I was fishing the opposite bank and catching perch with maggot and small red worm. In two hours I netted eight fish on a 16 hook, all perch up to 2lbs one went over 3.5lbs but not quite 4lbs.
The two men used ground bait sprinkled over the surface and the float was positioned in the centre. The rod was placed on its rest and the float disappeared below the surface. The older man struck and the rod bent as the line went taught. Then the line went slack as the fish swam towards the bank and an area of reeds to the left of the swim.
But instead of turning the fish with the rod and keeping the fish in open water, the man let the fish swim into the reeds. Realising his mistake, the older man began to mutter to himself. The fish had outwitted him and now using the slack line was weaving the reeds into a tangle.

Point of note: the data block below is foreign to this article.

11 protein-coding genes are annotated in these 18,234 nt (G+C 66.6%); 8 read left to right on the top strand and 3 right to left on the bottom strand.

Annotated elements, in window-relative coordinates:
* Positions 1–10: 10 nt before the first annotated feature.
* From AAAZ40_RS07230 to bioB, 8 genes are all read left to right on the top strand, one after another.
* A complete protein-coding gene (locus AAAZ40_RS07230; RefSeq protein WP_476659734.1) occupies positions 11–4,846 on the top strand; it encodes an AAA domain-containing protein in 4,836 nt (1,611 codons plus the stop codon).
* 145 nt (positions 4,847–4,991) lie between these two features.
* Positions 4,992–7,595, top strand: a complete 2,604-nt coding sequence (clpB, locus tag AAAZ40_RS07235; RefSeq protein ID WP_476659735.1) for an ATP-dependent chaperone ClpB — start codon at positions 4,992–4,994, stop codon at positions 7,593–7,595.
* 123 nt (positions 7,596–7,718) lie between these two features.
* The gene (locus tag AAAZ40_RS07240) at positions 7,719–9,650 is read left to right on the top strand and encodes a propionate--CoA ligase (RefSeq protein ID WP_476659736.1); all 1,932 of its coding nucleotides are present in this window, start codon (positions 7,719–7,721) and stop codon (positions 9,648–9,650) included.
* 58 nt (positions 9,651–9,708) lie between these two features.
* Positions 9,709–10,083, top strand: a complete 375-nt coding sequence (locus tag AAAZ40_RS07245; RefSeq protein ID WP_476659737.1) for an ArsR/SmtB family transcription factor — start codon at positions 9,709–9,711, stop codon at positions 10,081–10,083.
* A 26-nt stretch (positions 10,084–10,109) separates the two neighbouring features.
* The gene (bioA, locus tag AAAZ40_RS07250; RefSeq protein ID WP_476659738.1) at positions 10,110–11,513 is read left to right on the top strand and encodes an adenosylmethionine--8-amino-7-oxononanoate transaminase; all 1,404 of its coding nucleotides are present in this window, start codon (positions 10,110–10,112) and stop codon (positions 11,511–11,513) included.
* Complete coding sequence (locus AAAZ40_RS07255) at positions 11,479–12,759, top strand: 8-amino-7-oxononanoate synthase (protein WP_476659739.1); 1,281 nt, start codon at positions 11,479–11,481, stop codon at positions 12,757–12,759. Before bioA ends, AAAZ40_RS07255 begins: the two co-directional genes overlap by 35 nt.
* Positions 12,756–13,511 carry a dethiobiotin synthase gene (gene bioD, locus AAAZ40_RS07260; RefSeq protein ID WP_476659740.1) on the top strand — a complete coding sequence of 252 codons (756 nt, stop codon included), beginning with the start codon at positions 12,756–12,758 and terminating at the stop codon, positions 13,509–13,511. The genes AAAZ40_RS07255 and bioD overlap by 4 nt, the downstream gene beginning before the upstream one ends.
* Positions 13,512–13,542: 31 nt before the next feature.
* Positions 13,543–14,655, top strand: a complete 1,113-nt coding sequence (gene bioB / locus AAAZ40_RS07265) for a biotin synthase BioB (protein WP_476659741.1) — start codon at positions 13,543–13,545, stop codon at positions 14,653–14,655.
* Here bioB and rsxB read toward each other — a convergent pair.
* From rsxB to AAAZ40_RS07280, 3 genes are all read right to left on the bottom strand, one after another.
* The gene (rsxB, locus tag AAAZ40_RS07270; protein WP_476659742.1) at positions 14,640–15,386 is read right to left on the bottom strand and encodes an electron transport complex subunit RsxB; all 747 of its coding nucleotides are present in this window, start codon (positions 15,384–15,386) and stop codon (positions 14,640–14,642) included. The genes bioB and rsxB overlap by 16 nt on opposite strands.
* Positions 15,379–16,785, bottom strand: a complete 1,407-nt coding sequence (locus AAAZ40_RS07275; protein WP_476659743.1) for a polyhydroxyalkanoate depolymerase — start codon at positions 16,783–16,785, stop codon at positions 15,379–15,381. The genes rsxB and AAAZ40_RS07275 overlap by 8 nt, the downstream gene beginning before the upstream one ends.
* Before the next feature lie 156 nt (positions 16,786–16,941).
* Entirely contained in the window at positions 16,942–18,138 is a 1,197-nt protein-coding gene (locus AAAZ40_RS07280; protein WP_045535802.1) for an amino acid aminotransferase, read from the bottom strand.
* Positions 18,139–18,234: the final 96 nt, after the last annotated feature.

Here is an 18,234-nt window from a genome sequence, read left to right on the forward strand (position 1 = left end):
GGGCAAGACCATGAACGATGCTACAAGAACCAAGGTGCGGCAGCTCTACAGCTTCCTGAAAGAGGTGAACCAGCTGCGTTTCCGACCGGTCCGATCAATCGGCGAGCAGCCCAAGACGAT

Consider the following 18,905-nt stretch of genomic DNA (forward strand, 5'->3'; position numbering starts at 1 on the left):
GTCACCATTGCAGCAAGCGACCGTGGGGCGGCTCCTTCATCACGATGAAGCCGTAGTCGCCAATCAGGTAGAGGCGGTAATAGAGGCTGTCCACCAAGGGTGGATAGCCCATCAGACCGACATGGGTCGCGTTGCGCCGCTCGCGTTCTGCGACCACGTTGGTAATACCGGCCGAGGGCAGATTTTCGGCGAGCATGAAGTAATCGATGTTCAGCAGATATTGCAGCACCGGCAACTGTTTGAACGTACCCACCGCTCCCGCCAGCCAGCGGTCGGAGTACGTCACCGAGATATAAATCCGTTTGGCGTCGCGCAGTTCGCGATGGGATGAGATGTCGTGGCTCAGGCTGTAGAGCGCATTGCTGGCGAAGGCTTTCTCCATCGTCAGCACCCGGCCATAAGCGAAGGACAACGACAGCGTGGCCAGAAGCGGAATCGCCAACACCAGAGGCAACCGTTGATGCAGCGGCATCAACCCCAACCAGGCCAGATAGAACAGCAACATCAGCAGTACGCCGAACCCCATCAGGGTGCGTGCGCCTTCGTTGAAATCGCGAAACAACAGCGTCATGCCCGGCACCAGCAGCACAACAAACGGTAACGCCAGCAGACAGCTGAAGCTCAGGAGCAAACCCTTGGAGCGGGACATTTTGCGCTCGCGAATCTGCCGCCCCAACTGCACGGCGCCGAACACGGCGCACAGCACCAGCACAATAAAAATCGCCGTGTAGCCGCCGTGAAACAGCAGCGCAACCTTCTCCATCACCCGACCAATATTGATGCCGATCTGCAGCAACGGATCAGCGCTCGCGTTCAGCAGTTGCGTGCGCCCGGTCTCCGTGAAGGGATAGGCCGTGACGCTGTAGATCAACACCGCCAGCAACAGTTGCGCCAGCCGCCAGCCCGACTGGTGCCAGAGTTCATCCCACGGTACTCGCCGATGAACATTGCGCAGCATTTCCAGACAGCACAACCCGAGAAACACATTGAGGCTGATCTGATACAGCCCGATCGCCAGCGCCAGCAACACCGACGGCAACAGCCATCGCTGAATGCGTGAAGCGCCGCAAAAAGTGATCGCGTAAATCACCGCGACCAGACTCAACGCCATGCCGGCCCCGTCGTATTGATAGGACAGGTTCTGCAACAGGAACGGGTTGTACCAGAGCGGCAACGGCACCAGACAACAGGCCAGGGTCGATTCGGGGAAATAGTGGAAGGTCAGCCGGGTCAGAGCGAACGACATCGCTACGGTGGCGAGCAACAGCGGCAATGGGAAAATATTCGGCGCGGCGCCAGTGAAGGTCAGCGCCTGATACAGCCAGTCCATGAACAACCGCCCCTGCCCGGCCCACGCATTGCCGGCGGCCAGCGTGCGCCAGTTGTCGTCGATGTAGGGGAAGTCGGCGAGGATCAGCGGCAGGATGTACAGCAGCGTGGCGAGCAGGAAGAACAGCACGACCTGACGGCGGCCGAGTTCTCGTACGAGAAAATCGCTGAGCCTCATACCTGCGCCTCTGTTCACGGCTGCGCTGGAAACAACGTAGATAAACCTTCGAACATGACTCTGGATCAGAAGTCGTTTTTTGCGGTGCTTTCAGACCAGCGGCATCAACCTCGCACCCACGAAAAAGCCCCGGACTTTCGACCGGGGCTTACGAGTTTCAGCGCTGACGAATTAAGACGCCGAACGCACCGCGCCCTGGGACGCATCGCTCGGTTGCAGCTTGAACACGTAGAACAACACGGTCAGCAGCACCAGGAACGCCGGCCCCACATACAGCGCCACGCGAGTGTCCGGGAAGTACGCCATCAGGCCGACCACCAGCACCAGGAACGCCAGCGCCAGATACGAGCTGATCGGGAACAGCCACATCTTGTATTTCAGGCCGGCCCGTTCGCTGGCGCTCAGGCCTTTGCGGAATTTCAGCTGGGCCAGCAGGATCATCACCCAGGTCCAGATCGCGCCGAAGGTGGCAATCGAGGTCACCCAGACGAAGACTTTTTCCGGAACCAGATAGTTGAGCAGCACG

The young man, who turned out to be the grandson, took a landing net round to the fish in the reeds. Thinking that was a good tactic, the grandfather followed. The fish was still in control but the hook was holding firm. Then with a lot of splashing the fish was on the surface and showed itself to be a large common carp of about 15lbs. The grandson took advantage and placed the net in the water close to the fish which continued ti splash about. An alarmed moorhen burst out of the reeds across the water just to create a distraction.
The fish flapped into the net but the line was still caught up in the reeds. So taking a step forward, grandfather proceeded to untangle the line using the tip of the rod. At first this worked, but as the line was retrieved so it became tighter and more securely attached to the reed. Grandfather started to instruct the grandson to unhook the fish which was still in the water splashing about in the net.
“Lift the net up and bring the fish in!”
“I can’t, the line’s caught”
“Well get closer”
“I can’t, your rod’s in the way”
“Put the net handle the other side of you”
The fish was splashing about again
“Keep the net up!” instructed Grandfather